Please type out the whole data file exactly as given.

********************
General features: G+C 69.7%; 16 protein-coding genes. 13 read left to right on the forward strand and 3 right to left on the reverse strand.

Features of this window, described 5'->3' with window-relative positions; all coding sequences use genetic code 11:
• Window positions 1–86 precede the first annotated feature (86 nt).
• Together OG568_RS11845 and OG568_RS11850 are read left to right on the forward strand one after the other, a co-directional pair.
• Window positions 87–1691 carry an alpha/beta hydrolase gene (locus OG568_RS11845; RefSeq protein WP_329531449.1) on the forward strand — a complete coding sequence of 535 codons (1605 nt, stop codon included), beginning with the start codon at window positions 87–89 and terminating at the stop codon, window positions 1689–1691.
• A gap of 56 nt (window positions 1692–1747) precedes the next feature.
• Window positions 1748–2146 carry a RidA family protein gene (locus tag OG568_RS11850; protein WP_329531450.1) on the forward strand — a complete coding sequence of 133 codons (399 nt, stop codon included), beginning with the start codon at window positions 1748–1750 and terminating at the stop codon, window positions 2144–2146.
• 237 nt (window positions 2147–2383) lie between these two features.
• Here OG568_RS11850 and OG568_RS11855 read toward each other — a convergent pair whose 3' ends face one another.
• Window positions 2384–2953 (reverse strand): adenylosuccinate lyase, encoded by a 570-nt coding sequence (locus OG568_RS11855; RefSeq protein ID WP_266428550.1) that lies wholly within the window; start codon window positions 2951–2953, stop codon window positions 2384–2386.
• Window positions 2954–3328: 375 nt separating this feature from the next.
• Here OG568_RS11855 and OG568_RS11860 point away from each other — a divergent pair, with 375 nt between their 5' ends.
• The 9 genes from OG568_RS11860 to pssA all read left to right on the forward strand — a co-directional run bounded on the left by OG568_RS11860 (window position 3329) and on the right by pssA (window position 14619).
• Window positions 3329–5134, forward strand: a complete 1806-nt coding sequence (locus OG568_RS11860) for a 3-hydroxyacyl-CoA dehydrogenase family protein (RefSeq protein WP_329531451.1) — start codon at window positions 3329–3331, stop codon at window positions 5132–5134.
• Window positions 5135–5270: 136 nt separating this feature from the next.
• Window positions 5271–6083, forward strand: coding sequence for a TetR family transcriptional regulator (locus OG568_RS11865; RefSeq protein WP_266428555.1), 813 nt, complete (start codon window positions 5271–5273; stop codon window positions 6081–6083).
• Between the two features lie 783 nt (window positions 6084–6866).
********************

General features: G+C 69.7%; 16 protein-coding genes. 13 read left to right on the forward strand and 3 right to left on the reverse strand.

Features of this window, described 5'->3' with window-relative positions; all coding sequences use genetic code 11:
• Window positions 1–86 precede the first annotated feature (86 nt).
• Together OG568_RS11845 and OG568_RS11850 are read left to right on the forward strand one after the other, a co-directional pair.
• Window positions 87–1691 carry an alpha/beta hydrolase gene (locus OG568_RS11845; RefSeq protein WP_329531449.1) on the forward strand — a complete coding sequence of 535 codons (1605 nt, stop codon included), beginning with the start codon at window positions 87–89 and terminating at the stop codon, window positions 1689–1691.
• A gap of 56 nt (window positions 1692–1747) precedes the next feature.
• Window positions 1748–2146 carry a RidA family protein gene (locus tag OG568_RS11850; protein WP_329531450.1) on the forward strand — a complete coding sequence of 133 codons (399 nt, stop codon included), beginning with the start codon at window positions 1748–1750 and terminating at the stop codon, window positions 2144–2146.
• 237 nt (window positions 2147–2383) lie between these two features.
• Here OG568_RS11850 and OG568_RS11855 read toward each other — a convergent pair whose 3' ends face one another.
• Window positions 2384–2953 (reverse strand): adenylosuccinate lyase, encoded by a 570-nt coding sequence (locus OG568_RS11855; RefSeq protein ID WP_266428550.1) that lies wholly within the window; start codon window positions 2951–2953, stop codon window positions 2384–2386.
• Window positions 2954–3328: 375 nt separating this feature from the next.
• Here OG568_RS11855 and OG568_RS11860 point away from each other — a divergent pair, with 375 nt between their 5' ends.
• The 9 genes from OG568_RS11860 to pssA all read left to right on the forward strand — a co-directional run bounded on the left by OG568_RS11860 (window position 3329) and on the right by pssA (window position 14619).
• Window positions 3329–5134, forward strand: a complete 1806-nt coding sequence (locus OG568_RS11860) for a 3-hydroxyacyl-CoA dehydrogenase family protein (RefSeq protein WP_329531451.1) — start codon at window positions 3329–3331, stop codon at window positions 5132–5134.
• Window positions 5135–5270: 136 nt separating this feature from the next.
• Window positions 5271–6083, forward strand: coding sequence for a TetR family transcriptional regulator (locus OG568_RS11865; RefSeq protein WP_266428555.1), 813 nt, complete (start codon window positions 5271–5273; stop codon window positions 6081–6083).
• Between the two features lie 783 nt (window positions 6084–6866).